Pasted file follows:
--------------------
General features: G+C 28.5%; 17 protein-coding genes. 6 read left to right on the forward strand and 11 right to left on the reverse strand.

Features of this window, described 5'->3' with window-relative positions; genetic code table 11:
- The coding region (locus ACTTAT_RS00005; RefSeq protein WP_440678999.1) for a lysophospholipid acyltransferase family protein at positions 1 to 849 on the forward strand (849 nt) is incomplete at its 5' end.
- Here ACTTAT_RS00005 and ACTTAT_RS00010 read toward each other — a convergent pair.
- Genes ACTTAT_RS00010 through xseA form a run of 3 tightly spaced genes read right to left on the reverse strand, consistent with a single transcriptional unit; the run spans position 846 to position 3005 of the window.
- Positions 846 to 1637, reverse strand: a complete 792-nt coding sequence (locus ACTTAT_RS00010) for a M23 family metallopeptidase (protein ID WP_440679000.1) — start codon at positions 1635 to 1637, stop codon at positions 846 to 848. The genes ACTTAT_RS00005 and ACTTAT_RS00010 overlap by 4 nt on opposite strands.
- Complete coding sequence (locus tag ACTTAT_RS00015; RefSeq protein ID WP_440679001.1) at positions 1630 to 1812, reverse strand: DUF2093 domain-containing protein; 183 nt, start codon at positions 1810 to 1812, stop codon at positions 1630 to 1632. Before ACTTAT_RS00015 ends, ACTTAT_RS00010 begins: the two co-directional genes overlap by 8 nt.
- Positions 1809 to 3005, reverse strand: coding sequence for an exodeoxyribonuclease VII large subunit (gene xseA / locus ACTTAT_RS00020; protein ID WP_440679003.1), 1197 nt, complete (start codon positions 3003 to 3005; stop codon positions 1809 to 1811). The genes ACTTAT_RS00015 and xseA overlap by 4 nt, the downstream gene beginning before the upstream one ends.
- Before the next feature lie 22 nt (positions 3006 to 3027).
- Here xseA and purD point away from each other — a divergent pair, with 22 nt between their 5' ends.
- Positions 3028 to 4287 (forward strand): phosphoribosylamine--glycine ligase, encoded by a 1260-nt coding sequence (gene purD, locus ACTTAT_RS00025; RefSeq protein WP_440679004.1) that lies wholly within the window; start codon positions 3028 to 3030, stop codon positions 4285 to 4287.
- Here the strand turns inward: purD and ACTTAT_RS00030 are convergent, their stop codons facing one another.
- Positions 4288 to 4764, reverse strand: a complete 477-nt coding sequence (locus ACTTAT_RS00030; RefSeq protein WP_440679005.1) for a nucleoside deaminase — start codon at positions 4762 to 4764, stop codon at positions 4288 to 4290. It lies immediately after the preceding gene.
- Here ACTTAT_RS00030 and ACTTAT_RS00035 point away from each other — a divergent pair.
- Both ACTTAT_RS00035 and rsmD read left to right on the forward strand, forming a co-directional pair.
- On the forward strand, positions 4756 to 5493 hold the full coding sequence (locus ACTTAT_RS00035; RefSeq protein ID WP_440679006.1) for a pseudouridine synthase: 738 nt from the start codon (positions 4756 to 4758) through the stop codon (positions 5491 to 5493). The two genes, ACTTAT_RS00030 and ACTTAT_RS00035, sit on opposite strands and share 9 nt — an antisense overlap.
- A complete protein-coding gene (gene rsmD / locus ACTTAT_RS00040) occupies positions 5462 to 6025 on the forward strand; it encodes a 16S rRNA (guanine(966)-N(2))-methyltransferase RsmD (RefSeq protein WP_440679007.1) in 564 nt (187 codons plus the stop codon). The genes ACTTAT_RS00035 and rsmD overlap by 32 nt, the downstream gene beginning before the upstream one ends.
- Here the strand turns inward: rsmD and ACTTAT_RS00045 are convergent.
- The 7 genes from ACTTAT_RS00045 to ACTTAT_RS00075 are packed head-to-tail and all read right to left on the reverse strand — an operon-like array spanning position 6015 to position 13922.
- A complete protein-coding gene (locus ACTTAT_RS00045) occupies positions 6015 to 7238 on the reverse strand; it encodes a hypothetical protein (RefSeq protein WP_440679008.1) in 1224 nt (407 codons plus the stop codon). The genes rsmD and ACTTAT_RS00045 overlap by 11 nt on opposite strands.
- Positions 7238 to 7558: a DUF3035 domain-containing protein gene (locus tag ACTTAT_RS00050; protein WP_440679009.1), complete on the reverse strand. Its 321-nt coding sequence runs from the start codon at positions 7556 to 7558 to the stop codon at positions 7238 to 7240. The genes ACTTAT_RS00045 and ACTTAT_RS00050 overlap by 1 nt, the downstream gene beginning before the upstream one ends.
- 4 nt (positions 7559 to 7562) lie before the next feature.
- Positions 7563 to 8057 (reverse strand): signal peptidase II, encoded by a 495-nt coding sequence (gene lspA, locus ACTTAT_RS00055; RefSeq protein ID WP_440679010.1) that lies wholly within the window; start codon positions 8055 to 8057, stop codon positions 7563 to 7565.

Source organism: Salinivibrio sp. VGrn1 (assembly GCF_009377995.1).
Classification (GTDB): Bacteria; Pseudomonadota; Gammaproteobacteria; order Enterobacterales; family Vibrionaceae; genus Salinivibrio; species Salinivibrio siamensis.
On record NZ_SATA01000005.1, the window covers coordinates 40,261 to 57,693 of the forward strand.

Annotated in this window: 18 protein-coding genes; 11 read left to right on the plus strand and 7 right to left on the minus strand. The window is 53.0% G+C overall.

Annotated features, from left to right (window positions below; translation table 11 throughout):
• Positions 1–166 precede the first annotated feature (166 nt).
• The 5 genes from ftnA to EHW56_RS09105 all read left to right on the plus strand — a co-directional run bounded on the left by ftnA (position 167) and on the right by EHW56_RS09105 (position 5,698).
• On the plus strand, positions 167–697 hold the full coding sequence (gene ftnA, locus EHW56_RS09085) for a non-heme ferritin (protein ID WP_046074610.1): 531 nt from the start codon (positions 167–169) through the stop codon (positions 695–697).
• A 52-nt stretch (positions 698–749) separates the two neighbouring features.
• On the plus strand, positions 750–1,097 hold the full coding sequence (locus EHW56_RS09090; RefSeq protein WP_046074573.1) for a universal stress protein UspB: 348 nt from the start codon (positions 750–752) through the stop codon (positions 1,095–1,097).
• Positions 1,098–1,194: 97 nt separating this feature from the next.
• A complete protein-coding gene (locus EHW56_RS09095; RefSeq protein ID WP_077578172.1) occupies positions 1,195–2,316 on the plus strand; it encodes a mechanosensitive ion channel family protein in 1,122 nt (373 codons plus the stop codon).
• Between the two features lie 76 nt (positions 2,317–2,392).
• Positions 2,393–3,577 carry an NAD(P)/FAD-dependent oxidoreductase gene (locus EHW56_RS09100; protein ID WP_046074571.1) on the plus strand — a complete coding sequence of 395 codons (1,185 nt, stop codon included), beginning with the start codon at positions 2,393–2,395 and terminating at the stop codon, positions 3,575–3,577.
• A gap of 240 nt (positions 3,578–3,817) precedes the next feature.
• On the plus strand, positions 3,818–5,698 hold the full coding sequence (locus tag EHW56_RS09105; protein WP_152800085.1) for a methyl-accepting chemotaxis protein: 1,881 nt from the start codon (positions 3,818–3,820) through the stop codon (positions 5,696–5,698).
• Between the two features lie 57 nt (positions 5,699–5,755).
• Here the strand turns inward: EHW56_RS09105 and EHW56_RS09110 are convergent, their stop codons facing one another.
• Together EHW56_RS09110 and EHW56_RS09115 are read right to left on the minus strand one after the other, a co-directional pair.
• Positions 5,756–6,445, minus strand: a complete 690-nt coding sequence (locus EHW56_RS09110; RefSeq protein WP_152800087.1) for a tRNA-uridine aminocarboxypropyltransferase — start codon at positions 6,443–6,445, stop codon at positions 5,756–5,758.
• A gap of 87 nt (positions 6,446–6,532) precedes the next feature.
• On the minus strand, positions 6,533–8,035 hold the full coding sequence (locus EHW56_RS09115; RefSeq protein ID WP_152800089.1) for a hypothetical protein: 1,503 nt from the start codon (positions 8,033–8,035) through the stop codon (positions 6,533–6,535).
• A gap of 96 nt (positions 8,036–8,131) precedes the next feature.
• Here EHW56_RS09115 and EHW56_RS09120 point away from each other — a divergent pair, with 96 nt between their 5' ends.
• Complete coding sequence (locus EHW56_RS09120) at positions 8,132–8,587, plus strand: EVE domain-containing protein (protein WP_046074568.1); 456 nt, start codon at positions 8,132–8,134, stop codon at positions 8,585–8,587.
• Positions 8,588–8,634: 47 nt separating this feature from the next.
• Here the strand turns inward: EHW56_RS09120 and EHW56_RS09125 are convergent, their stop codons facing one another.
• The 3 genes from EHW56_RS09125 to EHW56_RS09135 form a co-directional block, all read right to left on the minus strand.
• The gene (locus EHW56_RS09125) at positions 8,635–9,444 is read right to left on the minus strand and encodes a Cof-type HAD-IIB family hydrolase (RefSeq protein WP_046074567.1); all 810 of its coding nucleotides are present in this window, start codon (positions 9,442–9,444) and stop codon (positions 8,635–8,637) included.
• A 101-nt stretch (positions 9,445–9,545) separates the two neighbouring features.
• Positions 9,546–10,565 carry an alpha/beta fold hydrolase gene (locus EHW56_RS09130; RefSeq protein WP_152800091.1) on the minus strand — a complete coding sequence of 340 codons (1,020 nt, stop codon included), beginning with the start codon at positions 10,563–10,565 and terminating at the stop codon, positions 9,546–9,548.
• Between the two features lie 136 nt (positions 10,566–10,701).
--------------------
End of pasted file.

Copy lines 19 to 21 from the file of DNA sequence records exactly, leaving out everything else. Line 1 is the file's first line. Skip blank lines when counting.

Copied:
- The 7 genes from ACTTAT_RS00045 to ACTTAT_RS00075 are packed head-to-tail and all read right to left on the reverse strand — an operon-like array spanning position 6015 to position 13922.
- A complete protein-coding gene (locus ACTTAT_RS00045) occupies positions 6015 to 7238 on the reverse strand; it encodes a hypothetical protein (RefSeq protein WP_440679008.1) in 1224 nt (407 codons plus the stop codon). The genes rsmD and ACTTAT_RS00045 overlap by 11 nt on opposite strands.
- Positions 7238 to 7558: a DUF3035 domain-containing protein gene (locus tag ACTTAT_RS00050; protein WP_440679009.1), complete on the reverse strand. Its 321-nt coding sequence runs from the start codon at positions 7556 to 7558 to the stop codon at positions 7238 to 7240. The genes ACTTAT_RS00045 and ACTTAT_RS00050 overlap by 1 nt, the downstream gene beginning before the upstream one ends.